“My job is not to scare anybody. I’m just here to give you a kick of reality,” Army Sergeant Gaspar Teri shouted at a crowd of about 150 people gathered in the auditorium of PS 195 on Wednesday night. “And the reality is that [New York is] at the highest potential out of all 50 states to have an issue during a disaster.”
Teri explained that New York’s vast infrastructure, involving many bridges, subways, and trains, creates more opportunities for things to go wrong and for people to be stranded without the services they normally rely on.
“This whole thing is about being proactive,” Teri said of his presentation. “By you being proactive, you can help out yourself, and by helping out yourself you can help out your family and you can help out your neighbor, and by helping out your neighbor you are helping out one more person in your community who is not going to need additional resources.”
The army combat medic, who said he has served three tours oversees and was involved in the recovery effort after Hurricane Irene, was giving his presentation for the Citizen Preparedness Corps — an initiative by the state that provides training on how to ready for future emergencies. Wednesday’s event was scheduled by the Manhattan Beach Community Group, which has long been working to raise awareness in the community about how to prepare for future Sandy-sized storms.
Teri said the first step to preparing for an emergency is to have a plan. He emphasized the plan must be communicated to everyone in your household.
“I am a command-and-control personality. If my babysitter doesn’t understand the plan and knows where to meet me after an emergency, I’m going to find a new babysitter,” he said.
Teri also underlined the importance of accounting for every member the family — even the ones who aren’t human.
“Take your pets with you. I don’t care if it’s a goldfish. You put it in a cup to go,” he said while strutting at the front of the room in his military fatigues and combat boots. “My bread and butter is to kick open doors and search places. What I don’t want is to kick open your door and meet your pet Sparky — a one-hundred-and-fifty pound pit bull you forgot to feed for four days and I’m the first thing he sees.”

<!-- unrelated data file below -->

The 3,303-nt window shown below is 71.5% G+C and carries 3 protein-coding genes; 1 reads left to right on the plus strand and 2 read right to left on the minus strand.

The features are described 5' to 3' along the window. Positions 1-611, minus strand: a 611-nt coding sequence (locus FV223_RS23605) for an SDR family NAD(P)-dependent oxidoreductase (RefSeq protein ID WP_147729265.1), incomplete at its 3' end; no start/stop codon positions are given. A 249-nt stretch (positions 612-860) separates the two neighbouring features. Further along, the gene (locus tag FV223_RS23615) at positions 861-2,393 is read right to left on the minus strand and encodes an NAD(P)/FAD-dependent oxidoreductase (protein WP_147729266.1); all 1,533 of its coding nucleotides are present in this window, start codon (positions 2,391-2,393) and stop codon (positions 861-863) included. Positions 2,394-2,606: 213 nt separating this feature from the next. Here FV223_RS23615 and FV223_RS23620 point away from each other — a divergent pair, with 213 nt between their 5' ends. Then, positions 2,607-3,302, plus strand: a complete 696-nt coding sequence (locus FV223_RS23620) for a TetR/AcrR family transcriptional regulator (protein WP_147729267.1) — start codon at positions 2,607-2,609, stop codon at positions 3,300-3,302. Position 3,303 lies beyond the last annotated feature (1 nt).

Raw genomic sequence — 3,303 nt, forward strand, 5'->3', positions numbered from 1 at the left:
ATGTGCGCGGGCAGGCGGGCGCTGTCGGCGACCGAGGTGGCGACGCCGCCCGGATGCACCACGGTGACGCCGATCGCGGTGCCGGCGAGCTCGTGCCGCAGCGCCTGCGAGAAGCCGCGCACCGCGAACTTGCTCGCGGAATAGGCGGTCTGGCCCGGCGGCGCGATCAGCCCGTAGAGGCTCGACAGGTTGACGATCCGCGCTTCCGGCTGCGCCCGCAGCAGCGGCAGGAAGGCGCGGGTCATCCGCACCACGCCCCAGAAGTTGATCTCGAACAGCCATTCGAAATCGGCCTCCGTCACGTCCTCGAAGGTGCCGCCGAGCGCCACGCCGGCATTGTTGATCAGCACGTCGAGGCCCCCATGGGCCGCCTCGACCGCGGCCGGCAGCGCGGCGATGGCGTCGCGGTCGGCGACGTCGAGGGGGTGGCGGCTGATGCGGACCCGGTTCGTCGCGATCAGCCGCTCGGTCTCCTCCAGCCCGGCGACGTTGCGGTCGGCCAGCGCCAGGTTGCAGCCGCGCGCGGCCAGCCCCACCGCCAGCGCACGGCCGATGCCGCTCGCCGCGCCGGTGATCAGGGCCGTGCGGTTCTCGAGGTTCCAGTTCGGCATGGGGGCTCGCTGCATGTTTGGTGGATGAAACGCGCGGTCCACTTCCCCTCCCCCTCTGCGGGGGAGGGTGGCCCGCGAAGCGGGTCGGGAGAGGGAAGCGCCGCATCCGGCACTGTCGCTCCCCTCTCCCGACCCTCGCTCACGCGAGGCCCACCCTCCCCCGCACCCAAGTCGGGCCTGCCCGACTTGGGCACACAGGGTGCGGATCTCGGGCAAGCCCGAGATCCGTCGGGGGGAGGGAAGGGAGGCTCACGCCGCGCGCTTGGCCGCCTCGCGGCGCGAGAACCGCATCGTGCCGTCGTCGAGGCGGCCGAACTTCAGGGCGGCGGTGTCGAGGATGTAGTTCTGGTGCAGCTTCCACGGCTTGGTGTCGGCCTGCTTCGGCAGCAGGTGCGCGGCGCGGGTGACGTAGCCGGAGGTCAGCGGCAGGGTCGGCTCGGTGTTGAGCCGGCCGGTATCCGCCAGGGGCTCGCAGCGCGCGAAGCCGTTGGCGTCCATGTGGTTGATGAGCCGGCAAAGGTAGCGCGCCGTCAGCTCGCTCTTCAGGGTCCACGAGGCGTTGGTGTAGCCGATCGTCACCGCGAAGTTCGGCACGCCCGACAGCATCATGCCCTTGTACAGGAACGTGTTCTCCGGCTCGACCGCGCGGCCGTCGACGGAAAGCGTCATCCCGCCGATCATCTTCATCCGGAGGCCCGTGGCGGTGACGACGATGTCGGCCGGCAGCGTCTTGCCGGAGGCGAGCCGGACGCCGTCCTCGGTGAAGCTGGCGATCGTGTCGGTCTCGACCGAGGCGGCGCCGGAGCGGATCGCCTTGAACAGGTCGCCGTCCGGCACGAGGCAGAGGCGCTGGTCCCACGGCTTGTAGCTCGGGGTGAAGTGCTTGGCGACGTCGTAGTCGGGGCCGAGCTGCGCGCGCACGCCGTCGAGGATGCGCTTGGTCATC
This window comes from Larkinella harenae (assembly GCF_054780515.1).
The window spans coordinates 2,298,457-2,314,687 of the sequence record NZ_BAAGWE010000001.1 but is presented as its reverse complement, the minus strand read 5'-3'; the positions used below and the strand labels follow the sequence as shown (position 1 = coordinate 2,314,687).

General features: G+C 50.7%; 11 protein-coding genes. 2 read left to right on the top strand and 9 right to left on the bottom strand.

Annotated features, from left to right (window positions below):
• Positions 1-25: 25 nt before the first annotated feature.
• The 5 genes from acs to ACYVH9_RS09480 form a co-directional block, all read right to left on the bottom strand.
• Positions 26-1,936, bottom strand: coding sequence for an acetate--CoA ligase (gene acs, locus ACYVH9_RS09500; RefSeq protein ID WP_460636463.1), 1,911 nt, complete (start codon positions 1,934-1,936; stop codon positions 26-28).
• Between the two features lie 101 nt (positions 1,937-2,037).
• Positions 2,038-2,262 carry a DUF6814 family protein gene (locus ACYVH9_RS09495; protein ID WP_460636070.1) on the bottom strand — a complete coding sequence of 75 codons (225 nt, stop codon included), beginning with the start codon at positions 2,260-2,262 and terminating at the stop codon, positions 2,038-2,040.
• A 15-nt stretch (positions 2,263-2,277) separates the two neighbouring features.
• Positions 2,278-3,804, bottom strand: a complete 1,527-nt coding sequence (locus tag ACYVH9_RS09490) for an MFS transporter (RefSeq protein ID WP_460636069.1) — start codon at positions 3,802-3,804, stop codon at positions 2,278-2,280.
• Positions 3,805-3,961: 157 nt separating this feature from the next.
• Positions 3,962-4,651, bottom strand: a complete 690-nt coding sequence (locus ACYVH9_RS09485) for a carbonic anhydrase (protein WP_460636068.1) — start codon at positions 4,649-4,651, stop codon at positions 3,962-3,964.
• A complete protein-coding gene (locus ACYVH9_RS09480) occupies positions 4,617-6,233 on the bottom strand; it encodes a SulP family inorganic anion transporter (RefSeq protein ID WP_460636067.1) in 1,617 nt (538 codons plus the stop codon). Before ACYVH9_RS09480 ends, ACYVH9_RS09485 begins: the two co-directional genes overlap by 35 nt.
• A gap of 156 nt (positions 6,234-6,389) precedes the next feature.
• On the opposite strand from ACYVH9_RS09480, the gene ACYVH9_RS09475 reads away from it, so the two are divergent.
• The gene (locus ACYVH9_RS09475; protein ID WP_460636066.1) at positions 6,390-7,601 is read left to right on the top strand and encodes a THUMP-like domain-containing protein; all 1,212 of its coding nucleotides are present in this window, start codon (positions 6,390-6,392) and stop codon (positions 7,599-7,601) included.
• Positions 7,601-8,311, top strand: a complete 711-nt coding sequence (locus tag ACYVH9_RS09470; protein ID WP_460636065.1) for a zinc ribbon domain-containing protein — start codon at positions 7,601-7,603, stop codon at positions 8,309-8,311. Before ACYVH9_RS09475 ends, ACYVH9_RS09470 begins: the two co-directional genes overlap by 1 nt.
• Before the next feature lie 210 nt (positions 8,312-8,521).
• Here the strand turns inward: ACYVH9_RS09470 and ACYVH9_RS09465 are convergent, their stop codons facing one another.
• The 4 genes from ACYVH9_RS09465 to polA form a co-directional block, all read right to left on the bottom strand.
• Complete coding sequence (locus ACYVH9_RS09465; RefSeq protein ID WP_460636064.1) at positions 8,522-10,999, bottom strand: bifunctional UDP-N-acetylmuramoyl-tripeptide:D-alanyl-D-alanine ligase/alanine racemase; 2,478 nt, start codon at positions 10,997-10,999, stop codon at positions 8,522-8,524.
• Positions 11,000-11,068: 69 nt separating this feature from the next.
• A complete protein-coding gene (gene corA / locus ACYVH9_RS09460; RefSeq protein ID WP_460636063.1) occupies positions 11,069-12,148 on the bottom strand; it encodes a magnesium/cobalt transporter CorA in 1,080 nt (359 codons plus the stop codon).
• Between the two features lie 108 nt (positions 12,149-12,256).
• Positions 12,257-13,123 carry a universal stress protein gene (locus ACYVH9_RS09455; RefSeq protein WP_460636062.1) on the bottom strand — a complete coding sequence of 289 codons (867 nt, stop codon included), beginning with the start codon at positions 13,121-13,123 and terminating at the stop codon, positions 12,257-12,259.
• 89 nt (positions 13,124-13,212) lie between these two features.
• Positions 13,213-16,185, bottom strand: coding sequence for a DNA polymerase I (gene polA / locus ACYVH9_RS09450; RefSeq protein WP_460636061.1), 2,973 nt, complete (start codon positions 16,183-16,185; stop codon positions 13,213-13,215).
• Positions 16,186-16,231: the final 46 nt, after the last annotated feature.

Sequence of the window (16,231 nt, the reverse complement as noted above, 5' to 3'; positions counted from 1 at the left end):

Good planning is the key to making it out of a disaster, Teri said. Residents should know whether they live in a flood zone and where the nearest evacuation center is located. (The evacuation center for southeast Brooklyn is Franklin D. Roosevelt High School at 5800 20th Avenue.) Those who attended Teri’s presentation received a “go bag” on their way out, which included a flashlight, first-aid kit, water and food rations, and other supplies. The contents of the go bag were just a starting point and Teri had plenty of other items he recommended people stock up on to prepare for an emergency.
One necessity Teri urged his audience to put in their bag: hygiene products..
“In an emergency situation, when you feel clean you feel a little better. That’s just the way it is,” he said.
Another essential item recommended by Teri is duct tape, which was included in the go bag.
“Duct tape will work in a pinch if something is broken. I’ve seen it used on aircraft carriers for F-14s. We called it 100 mile-an-hour tape,” he said.
Teri was an encyclopedia for all kinds of practical advice. For instance, he suggested storing pictures on a flash drive that goes with you during an evacuation. Doing so will preserve your cherished family photos and also provide you with evidence for insurance companies when you try to get reimbursed after a storm. Something that happened to many of the victims of Superstorm Sandy.
“A picture may be worth a thousand dollars to you,” he explained. “Now you can say: ‘That crack did not happen before the storm. It happened after. I have proof.”
Ultimately, the purpose of the lecture was to spread greater awareness about the importance of being prepared for the unexpected. Teri said he has more than 20 events scheduled for February and the state is able to provide an interpreter for him in almost any language. Though some of the sergeant’s colorful turns of phrase are likely to be lost in translation.
“We’re part of a community. We all help each other. That’s what being prepared is all about,” he said.
To get Sergeant Terri to give a presentation to a group you’re involved with, email him at firstname.lastname@example.org.